Will anti-immigrant sentiment change Sweden’s anti-Israel position?

Anti-Israel demonstration in Malmo, Sweden in 2009

Is Scandinavia a center for anti-Israel activities? The answer, from David Stavrou at i24 News is: – not necessarily:

While other countries are giving up on the Middle East, Scandinavia still has it high on its agenda. Why?

Many Israelis are increasingly worried about Europe’s attitude towards the Israeli-Palestinian conflict. The latest troubling indication was a document obtained by the Israeli daily Haaretz outlining sanctions and other diplomatic steps reportedly being considered by the EU against Israel.

The Scandinavian countries have been particularly active: a few weeks ago Sweden recognized Palestine, just after Denmark’s Foreign Minister said his country may reconsider its trade agreements with Israel. During the summer’s Israel-Hamas war, there were massive demonstrations in Stockholm, Copenhagen and Oslo against Israel’s use of force in Gaza. Some of these were accompanied by violence against pro-Israel and Jewish targets.

These events give the impression that Scandinavia has become a center for the anti-Israel forces in Europe. Some Israelis even believe that anti-Semitic sentiments are overshadowing Scandinavia’s traditional friendship and support towards their country. But is this really the case?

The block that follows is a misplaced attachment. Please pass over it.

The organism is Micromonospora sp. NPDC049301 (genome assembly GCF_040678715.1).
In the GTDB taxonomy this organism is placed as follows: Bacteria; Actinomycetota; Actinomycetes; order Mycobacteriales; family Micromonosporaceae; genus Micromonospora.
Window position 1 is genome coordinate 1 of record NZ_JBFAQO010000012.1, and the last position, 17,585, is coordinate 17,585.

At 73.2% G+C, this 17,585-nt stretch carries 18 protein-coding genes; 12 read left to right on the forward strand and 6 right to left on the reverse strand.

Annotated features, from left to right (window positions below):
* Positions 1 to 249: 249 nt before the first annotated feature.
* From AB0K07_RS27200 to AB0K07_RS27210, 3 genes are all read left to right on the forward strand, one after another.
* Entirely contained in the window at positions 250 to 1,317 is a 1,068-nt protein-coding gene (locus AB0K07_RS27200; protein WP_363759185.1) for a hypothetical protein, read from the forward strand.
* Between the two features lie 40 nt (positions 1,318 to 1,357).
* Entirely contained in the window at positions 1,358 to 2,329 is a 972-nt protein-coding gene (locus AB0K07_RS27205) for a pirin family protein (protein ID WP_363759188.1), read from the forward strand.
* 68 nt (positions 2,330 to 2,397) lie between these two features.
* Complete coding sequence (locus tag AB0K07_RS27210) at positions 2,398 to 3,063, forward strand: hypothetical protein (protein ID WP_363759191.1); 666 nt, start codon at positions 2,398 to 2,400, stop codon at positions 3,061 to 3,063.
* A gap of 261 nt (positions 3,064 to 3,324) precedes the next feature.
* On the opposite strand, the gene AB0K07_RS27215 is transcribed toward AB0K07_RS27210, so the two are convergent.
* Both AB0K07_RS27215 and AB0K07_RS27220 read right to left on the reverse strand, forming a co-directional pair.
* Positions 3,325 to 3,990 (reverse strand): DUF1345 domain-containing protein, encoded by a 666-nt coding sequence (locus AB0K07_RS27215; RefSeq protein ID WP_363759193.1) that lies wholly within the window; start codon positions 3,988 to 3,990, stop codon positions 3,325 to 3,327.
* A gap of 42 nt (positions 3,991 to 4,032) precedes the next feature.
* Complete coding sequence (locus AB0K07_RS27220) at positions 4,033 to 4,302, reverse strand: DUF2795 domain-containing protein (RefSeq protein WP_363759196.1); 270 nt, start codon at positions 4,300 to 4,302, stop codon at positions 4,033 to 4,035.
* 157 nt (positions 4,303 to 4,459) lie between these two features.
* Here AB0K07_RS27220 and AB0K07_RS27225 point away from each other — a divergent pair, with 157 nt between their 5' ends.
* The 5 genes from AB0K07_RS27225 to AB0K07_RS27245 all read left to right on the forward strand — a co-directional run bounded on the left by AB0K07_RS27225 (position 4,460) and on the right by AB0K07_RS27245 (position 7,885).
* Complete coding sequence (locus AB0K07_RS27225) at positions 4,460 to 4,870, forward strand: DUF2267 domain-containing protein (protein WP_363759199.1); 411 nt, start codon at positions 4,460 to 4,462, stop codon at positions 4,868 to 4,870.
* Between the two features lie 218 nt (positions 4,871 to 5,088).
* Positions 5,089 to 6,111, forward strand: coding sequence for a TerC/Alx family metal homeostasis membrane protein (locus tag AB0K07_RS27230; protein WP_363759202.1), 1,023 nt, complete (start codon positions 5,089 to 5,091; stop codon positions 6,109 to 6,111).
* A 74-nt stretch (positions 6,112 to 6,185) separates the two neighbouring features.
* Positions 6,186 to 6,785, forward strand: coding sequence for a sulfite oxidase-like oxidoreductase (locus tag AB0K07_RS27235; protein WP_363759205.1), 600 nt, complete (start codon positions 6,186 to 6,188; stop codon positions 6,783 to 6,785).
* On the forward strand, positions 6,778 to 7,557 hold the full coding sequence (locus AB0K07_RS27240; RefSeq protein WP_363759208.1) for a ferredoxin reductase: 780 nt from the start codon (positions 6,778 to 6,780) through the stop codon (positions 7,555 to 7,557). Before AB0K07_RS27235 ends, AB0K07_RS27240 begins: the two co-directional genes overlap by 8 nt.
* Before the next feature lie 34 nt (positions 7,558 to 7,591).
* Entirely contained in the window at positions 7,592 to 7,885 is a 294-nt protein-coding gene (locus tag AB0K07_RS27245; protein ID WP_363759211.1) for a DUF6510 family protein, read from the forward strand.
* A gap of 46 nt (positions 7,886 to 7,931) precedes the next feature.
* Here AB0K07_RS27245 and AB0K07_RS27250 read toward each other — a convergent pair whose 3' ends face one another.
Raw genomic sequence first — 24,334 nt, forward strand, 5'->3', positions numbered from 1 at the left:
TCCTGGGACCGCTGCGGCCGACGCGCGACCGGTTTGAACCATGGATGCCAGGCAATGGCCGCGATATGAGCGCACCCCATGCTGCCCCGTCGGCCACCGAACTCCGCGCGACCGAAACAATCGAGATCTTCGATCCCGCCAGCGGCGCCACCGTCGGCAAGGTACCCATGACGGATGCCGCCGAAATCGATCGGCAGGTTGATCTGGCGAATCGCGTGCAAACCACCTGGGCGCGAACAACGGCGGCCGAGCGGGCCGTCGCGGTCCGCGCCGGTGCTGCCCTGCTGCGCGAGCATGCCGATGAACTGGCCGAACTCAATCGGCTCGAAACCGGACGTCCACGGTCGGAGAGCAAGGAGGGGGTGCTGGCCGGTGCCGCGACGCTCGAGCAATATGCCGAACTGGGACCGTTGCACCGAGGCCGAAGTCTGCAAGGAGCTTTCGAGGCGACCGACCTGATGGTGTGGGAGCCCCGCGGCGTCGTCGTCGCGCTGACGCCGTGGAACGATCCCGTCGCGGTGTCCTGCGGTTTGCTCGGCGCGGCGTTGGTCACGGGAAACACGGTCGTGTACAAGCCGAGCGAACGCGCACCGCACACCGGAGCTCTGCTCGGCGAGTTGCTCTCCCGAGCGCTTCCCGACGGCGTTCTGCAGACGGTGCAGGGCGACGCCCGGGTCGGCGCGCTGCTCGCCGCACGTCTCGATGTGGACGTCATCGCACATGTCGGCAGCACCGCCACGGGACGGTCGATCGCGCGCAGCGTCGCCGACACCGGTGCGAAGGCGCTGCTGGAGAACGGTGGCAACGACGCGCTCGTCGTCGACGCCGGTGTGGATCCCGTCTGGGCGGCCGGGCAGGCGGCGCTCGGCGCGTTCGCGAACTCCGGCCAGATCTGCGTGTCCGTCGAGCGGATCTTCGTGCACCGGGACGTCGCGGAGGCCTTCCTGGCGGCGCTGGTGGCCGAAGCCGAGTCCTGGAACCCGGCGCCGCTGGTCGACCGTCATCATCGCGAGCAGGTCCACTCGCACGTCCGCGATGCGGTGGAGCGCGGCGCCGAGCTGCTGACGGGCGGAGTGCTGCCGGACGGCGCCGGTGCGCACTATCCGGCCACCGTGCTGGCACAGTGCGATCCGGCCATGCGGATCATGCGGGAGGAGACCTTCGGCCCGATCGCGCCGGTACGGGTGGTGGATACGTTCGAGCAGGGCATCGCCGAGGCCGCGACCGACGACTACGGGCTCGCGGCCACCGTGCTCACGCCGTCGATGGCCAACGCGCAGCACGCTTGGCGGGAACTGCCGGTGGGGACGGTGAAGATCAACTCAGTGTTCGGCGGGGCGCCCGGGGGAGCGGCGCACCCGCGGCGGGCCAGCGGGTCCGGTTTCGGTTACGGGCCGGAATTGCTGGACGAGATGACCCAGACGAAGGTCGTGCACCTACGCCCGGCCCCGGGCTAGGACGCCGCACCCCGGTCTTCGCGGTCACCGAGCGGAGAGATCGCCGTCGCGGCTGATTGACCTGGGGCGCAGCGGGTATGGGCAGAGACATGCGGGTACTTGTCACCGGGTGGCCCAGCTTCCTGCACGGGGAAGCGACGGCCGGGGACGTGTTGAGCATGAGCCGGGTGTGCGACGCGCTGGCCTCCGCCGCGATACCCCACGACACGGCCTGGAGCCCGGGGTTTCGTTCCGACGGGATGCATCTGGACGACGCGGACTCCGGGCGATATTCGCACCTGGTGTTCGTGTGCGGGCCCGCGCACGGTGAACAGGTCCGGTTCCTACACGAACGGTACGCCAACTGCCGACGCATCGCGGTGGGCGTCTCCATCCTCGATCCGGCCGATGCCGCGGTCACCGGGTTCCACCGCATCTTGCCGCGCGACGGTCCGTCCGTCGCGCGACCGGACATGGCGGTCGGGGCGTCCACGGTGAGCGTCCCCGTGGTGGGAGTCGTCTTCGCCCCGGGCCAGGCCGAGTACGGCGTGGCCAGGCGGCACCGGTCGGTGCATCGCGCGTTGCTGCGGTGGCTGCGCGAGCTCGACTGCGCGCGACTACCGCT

While other countries are giving up on the region, Sweden, Norway and Denmark still have it high on their agendas. They discuss it at every forum; they send millions of dollars for humanitarian aid, reconstruction and state building and their media keeps it in the headlines at all times.

Why do they not give up?

First there’s the electorate. For most voters in Scandinavia, foreign policy is much less important than domestic social and economic issues. But when foreign policy is discussed, Scandinavians want to see it as a tool for spreading ideas, ideals and aid around the world rather than pursuing narrow national interests.

It is however true that many Scandinavians see the Israeli-Palestinian conflicts through a moral rather than political lens. Scandinavian politicians know this and sometimes use foreign policy as their moral alibi – they support the oppressed and victims of violence; they direct resources to the well-being of women and children and open their gates to refugees.

Still, understanding Scandinavian motives doesn’t necessarily address Israeli concerns – is Scandinavia in effect anti-Israel and pro-Palestinian, and if it is, should Israelis be worried by its influence on other EU countries?

The problem with these questions is that they’re the wrong ones to ask. An updated, realistic view of the conflict shows that in terms of potential political solutions, it isn’t between Jews and Arabs any more.